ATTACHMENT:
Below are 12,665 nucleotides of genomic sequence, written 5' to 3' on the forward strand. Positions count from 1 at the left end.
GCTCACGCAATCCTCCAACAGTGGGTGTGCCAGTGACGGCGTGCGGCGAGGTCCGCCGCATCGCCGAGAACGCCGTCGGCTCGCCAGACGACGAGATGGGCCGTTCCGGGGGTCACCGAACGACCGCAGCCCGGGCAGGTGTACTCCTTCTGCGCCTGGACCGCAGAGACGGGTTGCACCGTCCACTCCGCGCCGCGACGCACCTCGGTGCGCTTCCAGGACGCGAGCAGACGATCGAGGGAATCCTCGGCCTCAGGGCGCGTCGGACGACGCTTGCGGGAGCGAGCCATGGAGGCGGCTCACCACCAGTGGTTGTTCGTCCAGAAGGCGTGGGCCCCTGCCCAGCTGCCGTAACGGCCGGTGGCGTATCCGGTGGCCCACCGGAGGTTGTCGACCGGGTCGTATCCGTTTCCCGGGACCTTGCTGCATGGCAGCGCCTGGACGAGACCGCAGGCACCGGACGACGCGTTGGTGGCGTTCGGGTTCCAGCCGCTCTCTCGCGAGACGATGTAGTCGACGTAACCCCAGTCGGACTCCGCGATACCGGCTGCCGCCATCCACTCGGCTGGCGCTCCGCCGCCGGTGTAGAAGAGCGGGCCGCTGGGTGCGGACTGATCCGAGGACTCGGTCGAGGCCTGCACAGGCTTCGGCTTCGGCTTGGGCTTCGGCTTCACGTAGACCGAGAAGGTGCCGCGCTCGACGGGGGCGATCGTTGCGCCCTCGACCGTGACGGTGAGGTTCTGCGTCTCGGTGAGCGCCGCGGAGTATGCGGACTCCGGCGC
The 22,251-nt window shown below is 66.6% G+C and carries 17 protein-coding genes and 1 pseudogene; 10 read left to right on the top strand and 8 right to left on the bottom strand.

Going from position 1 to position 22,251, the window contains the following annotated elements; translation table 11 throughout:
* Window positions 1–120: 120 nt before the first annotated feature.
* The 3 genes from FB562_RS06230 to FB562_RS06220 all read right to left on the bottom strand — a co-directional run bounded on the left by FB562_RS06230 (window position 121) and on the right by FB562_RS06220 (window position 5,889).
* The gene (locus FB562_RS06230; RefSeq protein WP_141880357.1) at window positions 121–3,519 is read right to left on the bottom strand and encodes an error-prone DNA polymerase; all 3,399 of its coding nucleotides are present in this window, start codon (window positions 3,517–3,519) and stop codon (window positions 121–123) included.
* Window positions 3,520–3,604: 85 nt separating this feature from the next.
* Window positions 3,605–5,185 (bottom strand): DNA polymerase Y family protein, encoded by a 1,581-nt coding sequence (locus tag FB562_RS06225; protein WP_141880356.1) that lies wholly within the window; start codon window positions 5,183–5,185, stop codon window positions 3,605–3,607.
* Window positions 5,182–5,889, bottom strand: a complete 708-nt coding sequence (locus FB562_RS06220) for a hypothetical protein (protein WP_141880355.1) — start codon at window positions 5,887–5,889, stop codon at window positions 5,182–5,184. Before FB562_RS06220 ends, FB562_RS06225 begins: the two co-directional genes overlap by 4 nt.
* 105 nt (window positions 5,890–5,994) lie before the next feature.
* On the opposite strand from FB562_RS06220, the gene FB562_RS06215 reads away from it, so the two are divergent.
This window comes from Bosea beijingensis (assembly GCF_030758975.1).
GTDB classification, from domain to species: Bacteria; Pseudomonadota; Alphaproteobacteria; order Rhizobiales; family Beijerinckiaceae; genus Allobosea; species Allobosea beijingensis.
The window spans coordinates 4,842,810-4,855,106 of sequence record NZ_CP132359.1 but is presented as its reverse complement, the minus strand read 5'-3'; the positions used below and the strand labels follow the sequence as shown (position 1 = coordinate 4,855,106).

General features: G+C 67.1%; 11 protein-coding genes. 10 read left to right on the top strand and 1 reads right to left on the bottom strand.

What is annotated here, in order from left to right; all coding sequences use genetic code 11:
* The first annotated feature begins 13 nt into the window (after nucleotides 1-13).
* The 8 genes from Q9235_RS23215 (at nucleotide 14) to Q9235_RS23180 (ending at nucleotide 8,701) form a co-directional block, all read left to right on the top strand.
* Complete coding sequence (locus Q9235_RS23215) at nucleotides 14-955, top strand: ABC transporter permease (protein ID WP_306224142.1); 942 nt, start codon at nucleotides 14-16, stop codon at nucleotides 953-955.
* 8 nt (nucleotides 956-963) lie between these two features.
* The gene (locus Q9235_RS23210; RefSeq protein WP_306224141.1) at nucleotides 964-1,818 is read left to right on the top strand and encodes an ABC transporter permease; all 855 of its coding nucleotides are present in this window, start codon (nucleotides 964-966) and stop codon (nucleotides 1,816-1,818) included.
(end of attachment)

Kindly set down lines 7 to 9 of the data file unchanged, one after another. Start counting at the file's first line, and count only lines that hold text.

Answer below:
* The gene (locus FB562_RS06230; RefSeq protein WP_141880357.1) at window positions 121–3,519 is read right to left on the bottom strand and encodes an error-prone DNA polymerase; all 3,399 of its coding nucleotides are present in this window, start codon (window positions 3,517–3,519) and stop codon (window positions 121–123) included.
* Window positions 3,520–3,604: 85 nt separating this feature from the next.
* Window positions 3,605–5,185 (bottom strand): DNA polymerase Y family protein, encoded by a 1,581-nt coding sequence (locus tag FB562_RS06225; protein WP_141880356.1) that lies wholly within the window; start codon window positions 5,183–5,185, stop codon window positions 3,605–3,607.